Common Rosefinch Bird is often unobtrusive except when singing, this is a thick-headed, swollen-billed bird with a longish cleft tail. The Common Rosefinch Bird(male) is strongly coloured, with red on the head, throat and breast, as well as on the rump. The belly is white with a fainter red wash on the flanks, and the mantle and wings are brown with pink-tinged wingbars. The females are demure and nondescript, grey-brown all over and paler on the underparts, which are streaked. The black eye is beady, the mantle is streaked and the wings show pale wingbars formed by pale tips to the wing coverts. Juveniles are similar but somewhat more olive-toned, with bolder wingbars.
Common Rosefinch Bird is a scarce but annual visitor to Britain, most frequent in autumn (such as on the Isles of Scilly) and in years of spring influxes it may stay to breed in very small numbers. It is a summer visitor to Scandinavia and eastern Europe, wintering in southern Asia. It favours deciduous or mixed woodland clearings, forest edge, bushy thickets, damp meadows, willow scrub along watercourses and large parks.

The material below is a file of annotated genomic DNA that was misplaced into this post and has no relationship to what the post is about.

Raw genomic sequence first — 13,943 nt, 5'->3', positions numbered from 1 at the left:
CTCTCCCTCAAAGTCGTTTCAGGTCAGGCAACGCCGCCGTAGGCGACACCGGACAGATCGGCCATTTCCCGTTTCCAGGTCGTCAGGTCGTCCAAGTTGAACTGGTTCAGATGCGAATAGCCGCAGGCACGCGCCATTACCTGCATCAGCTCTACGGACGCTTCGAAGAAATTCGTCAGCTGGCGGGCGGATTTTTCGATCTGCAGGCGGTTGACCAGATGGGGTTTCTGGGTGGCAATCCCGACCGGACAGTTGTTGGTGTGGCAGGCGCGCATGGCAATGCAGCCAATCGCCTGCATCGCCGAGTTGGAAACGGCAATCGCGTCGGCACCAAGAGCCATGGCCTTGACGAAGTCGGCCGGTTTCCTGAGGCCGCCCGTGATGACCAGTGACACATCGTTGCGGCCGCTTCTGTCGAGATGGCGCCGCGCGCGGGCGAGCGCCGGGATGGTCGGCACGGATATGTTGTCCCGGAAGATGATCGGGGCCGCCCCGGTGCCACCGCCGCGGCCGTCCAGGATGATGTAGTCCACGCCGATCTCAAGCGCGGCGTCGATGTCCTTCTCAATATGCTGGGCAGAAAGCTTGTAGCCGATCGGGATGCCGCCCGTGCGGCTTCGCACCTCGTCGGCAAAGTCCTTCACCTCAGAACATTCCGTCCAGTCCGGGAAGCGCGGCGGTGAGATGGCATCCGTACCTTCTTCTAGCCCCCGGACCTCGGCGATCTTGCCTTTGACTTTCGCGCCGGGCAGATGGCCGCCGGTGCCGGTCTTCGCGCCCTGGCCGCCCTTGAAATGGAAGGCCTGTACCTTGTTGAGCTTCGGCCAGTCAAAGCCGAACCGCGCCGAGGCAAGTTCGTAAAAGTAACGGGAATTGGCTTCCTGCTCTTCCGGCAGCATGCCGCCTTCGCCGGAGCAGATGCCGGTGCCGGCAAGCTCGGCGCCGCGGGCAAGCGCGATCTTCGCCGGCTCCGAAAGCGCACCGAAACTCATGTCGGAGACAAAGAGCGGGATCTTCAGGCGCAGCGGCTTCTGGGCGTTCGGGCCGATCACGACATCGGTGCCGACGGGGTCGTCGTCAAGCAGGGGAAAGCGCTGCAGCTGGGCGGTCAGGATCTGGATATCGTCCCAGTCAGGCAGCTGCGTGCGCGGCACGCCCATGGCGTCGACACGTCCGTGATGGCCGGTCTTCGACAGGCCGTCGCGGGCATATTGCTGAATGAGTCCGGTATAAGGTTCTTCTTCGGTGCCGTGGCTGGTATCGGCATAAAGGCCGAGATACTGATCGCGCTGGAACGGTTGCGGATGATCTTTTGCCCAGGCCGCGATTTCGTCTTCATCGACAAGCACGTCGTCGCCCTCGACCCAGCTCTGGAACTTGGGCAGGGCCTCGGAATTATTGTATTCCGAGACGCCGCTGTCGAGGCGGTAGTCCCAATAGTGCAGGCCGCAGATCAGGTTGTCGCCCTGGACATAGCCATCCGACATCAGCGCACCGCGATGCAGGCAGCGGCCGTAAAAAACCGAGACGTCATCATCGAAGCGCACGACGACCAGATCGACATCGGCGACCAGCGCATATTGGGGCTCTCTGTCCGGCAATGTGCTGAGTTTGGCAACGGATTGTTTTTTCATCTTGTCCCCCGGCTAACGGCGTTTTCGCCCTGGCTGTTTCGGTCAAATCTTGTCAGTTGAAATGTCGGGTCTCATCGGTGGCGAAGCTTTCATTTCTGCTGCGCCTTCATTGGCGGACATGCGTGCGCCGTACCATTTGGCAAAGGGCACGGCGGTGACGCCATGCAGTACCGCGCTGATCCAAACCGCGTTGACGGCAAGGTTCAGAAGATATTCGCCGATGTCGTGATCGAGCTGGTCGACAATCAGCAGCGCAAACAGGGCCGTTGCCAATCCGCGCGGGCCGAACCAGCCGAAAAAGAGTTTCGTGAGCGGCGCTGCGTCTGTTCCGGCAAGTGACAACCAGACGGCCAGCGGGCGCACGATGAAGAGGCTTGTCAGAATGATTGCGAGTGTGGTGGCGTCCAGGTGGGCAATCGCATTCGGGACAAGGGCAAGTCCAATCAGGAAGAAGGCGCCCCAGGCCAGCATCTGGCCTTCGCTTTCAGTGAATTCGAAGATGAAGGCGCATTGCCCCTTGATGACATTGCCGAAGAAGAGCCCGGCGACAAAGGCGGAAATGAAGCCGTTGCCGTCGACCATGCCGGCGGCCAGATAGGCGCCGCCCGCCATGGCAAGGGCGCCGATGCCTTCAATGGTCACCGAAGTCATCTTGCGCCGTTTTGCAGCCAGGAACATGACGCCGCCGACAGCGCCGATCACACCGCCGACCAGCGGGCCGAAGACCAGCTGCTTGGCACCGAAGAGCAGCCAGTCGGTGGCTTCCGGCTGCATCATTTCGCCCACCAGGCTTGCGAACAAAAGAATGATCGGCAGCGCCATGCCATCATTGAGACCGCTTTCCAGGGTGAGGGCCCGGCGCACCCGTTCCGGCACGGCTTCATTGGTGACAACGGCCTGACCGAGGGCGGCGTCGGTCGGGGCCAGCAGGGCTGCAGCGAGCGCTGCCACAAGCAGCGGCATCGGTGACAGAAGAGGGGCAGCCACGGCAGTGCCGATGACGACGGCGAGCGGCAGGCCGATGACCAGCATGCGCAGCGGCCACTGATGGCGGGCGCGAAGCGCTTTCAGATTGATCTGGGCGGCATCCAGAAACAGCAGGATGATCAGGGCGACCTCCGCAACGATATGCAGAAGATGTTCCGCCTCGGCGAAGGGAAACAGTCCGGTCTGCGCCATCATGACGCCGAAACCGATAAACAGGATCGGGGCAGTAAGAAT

The call of Common Rosefinch Bird is a very 'finchy' and upward-inflected "chuu'ih" or "shwe'eek", reminiscent of one of the calls of the Greenfinch and given at rest or in flight. It also can make a slightly falling "vee-oh" or more urgent-sounding "du'eei", given in anxiety. The song is a simple and pleasant cheery whistle of three to six syllables, sometimes described as 'pleased to meet you!' and frequently heard on the breeding grounds. It rises and falls in pitch and lasts about a second in length, such as "ii'vhid ii'veiow", "seee to'whee'chew" or "chewee'wee'chu", commonly with individual or regional variations. When in courtship excitement the male may add some energetic twittering notes between phrases.